Another one for the history books, and straight from the pages of an old Reader’s Digest volume: the story of a construction worker who slipped while walking on a beam, plunged into a pit below, and impaled himself on three pieces of upward-facing steel rebar.
Posted in Survival Stories
Tagged death, emergency, fall, impaled, injury, life, medical, pit, real, rebar, rescue, spiked, survival
Cats are said to have nine lives, but studies suggest these might be used up a lot faster if they fall above the 6th floor and below the 10th floor of a building … this holds all the way up to the 20th story or more. A strange survival statistic, to be sure, but science (as always) has a fascinating explanation for this bizarre phenomena.
Posted in Survival Statistics
Tagged cat, falling, far, floors, height, kitty, levels, rate, research, science, statistics, study, survival
It started with a storm, and ended up with a hiker intentionally igniting an explosive fire within the grain silo he took shelter in. A true story … truth is, as they say, often stranger than fiction.
When rain and thunder started along a rural stretch of highway, a hitchhiker without a ride took refuge in a nearby silo. As the weather got worse, a tree fell and smashed in the top portion of his hiding place, blocking his exit. Continue reading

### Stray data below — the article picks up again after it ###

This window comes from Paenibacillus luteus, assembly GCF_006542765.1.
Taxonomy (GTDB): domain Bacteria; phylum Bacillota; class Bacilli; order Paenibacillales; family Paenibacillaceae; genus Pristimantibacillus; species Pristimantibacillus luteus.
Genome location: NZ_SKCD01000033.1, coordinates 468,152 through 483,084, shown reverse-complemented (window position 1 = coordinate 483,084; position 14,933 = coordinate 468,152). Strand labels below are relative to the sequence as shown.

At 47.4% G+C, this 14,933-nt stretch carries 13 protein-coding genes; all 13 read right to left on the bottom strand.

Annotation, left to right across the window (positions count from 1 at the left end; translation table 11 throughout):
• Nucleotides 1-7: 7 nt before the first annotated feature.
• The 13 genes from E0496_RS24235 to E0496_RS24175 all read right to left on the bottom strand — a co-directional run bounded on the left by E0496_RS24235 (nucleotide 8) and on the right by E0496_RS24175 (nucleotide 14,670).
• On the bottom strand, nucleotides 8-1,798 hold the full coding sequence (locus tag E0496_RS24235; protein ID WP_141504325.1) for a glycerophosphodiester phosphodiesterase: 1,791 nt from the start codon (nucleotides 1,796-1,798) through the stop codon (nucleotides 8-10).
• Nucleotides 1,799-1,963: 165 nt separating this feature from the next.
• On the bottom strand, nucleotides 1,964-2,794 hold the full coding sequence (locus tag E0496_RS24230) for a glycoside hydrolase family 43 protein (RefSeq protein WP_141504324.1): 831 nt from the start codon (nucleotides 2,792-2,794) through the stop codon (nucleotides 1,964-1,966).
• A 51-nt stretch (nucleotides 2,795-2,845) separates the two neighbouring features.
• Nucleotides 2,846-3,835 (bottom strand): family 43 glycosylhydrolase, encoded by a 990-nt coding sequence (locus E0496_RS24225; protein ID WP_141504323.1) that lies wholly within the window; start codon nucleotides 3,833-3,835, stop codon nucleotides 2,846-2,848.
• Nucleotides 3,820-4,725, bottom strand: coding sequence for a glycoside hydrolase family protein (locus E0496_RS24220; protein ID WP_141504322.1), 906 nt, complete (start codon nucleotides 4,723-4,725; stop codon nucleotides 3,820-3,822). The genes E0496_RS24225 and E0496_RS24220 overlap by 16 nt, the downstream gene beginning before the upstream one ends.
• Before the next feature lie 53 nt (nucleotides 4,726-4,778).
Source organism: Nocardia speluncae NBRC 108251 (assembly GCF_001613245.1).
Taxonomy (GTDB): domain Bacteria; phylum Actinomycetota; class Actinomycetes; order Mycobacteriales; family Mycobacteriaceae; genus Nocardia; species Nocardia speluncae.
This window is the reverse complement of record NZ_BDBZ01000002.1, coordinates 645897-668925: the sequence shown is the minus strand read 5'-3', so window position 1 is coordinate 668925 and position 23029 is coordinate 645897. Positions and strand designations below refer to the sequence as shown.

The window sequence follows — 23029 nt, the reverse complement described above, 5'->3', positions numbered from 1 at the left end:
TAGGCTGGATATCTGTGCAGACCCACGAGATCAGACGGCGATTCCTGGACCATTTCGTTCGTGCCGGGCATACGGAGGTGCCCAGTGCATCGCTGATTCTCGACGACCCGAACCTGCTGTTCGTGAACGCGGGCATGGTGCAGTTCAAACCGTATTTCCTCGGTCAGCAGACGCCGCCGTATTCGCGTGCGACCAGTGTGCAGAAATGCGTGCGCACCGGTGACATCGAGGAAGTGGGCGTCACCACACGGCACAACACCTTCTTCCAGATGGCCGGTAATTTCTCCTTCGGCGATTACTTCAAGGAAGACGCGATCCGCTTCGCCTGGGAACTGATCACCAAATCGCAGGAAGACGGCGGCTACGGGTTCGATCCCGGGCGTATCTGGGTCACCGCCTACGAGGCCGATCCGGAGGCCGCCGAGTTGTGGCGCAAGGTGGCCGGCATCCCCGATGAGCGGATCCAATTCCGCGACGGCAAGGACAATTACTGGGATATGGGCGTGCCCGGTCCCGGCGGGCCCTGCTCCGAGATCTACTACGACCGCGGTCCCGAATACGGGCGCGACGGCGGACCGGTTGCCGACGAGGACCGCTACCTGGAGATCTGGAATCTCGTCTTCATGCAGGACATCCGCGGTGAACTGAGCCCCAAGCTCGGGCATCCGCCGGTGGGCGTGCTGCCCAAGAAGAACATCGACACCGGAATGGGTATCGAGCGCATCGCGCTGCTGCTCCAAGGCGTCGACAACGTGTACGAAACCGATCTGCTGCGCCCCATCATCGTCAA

Whether in an urban or natural environment, some form of fixed-blade, full-tang, non-folding survival knife is a must – and a knife without a sharpener is almost as silly as one without a sheath, since you might find yourself using for all kinds of rough jobs in an emergency. Here are some of the best and worst options generally, as well as some specific suggestions that span the spectrum from short and sweet to strong and serious.
Posted in Knives & Guns, Survival Gear
Tagged durable, knife, length, outdoor, sharpener, solid, stainless, steel, survival, tang, thickness, urban, weight
The idea of a Get Out of Dodge or Bug Out Bag (or simply GO Bag) is simple in theory, but in practice takes some thought, time and effort: it contains everything you might need to survive, for the short term, during a serious disaster situation. The key element here is time: typically, these are seventy-two-hour solutions and part of a larger plan for longer evacuation or survival scenarios … they are not going to last you forever, but are a good place to start larger-scale emergency planning.